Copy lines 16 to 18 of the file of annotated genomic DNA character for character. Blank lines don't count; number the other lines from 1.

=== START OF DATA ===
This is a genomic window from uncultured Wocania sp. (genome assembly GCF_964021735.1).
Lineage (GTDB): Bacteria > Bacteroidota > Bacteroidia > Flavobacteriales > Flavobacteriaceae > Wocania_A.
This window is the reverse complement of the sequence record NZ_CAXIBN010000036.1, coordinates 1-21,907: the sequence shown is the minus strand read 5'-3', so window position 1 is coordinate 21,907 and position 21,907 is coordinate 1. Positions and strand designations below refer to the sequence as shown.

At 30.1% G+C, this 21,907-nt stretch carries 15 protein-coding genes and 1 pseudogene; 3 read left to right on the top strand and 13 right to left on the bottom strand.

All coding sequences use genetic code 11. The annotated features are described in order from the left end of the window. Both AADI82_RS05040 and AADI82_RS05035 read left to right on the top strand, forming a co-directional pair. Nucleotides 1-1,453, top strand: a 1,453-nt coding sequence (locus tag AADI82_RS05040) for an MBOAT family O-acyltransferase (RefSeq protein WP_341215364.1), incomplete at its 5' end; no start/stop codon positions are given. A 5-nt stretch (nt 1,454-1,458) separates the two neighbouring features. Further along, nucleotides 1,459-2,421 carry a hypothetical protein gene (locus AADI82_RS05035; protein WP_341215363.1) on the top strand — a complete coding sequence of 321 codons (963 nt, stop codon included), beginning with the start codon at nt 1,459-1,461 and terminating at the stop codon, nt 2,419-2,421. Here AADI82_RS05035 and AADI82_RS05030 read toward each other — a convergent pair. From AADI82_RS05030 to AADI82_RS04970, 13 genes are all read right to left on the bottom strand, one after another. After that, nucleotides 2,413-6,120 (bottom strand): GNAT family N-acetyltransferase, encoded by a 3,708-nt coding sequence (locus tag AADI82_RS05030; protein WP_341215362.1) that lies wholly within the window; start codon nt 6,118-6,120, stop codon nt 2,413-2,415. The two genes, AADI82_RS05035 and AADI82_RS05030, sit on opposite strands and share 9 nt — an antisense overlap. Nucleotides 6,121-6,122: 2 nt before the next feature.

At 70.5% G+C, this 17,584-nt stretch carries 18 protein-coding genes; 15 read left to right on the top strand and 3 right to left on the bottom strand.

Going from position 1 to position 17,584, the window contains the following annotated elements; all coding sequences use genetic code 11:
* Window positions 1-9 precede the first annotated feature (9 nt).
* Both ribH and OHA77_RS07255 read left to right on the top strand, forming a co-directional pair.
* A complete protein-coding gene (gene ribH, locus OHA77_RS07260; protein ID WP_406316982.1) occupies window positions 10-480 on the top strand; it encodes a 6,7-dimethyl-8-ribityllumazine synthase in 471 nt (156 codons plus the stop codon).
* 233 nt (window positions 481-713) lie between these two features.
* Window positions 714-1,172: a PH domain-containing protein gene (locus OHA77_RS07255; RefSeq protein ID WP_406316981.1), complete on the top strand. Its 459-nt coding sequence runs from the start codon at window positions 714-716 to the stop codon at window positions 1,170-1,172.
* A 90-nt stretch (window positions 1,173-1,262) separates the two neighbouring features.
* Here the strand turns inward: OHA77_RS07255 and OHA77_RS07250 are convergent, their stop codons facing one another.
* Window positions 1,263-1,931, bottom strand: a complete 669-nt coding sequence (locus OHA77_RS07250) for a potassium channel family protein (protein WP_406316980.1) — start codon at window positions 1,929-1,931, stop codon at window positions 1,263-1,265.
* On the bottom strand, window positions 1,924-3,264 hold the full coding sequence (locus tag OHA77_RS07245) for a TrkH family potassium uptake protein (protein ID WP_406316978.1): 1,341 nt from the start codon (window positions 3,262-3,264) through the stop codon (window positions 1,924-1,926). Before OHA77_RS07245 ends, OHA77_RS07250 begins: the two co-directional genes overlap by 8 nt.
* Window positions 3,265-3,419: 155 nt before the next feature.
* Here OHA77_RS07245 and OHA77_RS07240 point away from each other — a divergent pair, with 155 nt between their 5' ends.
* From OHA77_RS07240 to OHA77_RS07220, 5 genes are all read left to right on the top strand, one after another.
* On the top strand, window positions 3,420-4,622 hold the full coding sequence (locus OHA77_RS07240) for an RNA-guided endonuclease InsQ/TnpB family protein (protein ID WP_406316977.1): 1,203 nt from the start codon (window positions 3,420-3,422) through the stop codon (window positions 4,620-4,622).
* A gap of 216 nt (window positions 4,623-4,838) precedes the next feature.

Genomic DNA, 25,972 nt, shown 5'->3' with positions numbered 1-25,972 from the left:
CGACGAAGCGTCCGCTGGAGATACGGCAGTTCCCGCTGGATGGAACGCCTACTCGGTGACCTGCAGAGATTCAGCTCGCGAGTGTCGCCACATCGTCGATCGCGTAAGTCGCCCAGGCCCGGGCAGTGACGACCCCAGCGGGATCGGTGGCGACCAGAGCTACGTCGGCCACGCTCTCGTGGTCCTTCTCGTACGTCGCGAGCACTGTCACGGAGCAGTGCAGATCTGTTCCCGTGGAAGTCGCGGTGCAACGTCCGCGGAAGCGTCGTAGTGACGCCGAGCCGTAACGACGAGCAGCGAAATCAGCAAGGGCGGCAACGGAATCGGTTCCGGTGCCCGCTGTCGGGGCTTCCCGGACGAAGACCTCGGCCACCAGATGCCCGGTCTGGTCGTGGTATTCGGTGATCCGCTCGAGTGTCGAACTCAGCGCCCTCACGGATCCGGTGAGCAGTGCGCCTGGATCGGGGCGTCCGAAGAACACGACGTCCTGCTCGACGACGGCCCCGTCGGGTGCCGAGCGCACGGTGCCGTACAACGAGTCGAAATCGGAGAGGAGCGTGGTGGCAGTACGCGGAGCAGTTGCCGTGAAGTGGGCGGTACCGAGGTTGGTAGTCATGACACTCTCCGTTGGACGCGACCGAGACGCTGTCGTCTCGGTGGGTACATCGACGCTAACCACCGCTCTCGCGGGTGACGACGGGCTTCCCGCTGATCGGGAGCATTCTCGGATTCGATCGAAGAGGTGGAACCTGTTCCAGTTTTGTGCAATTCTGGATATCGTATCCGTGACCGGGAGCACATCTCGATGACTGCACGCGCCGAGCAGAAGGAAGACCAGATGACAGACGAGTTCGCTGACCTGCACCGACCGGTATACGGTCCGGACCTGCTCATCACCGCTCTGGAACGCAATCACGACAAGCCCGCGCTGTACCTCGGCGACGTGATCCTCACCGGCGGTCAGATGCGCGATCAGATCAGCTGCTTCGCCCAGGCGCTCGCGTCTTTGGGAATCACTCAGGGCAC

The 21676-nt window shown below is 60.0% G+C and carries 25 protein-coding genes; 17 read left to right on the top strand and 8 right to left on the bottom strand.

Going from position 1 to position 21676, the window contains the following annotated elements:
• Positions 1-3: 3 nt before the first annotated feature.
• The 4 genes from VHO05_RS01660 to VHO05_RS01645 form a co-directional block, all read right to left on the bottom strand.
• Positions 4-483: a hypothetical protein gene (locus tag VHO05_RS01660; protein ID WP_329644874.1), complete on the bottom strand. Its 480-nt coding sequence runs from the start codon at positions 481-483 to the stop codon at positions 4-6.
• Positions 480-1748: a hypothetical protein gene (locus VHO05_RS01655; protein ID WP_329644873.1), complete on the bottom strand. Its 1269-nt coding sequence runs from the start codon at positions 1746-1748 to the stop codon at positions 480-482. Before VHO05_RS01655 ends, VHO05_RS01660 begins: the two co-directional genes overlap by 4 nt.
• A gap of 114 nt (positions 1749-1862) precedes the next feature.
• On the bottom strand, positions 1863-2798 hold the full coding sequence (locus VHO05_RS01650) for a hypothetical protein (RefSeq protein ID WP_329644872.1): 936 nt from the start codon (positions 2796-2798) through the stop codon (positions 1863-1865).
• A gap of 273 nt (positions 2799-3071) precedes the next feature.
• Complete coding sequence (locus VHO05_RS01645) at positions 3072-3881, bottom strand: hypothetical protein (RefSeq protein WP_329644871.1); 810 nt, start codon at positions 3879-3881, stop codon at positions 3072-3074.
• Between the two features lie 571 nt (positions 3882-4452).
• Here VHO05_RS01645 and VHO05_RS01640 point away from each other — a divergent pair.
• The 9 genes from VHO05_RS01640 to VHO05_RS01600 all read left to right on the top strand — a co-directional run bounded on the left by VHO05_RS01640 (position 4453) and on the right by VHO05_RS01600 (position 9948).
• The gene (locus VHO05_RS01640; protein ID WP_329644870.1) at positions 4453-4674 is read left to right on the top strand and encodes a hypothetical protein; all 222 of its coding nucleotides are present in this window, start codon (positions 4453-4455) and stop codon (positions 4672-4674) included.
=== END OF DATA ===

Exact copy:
* On the bottom strand, window positions 1,924-3,264 hold the full coding sequence (locus tag OHA77_RS07245) for a TrkH family potassium uptake protein (protein ID WP_406316978.1): 1,341 nt from the start codon (window positions 3,262-3,264) through the stop codon (window positions 1,924-1,926). Before OHA77_RS07245 ends, OHA77_RS07250 begins: the two co-directional genes overlap by 8 nt.
* Window positions 3,265-3,419: 155 nt before the next feature.
* Here OHA77_RS07245 and OHA77_RS07240 point away from each other — a divergent pair, with 155 nt between their 5' ends.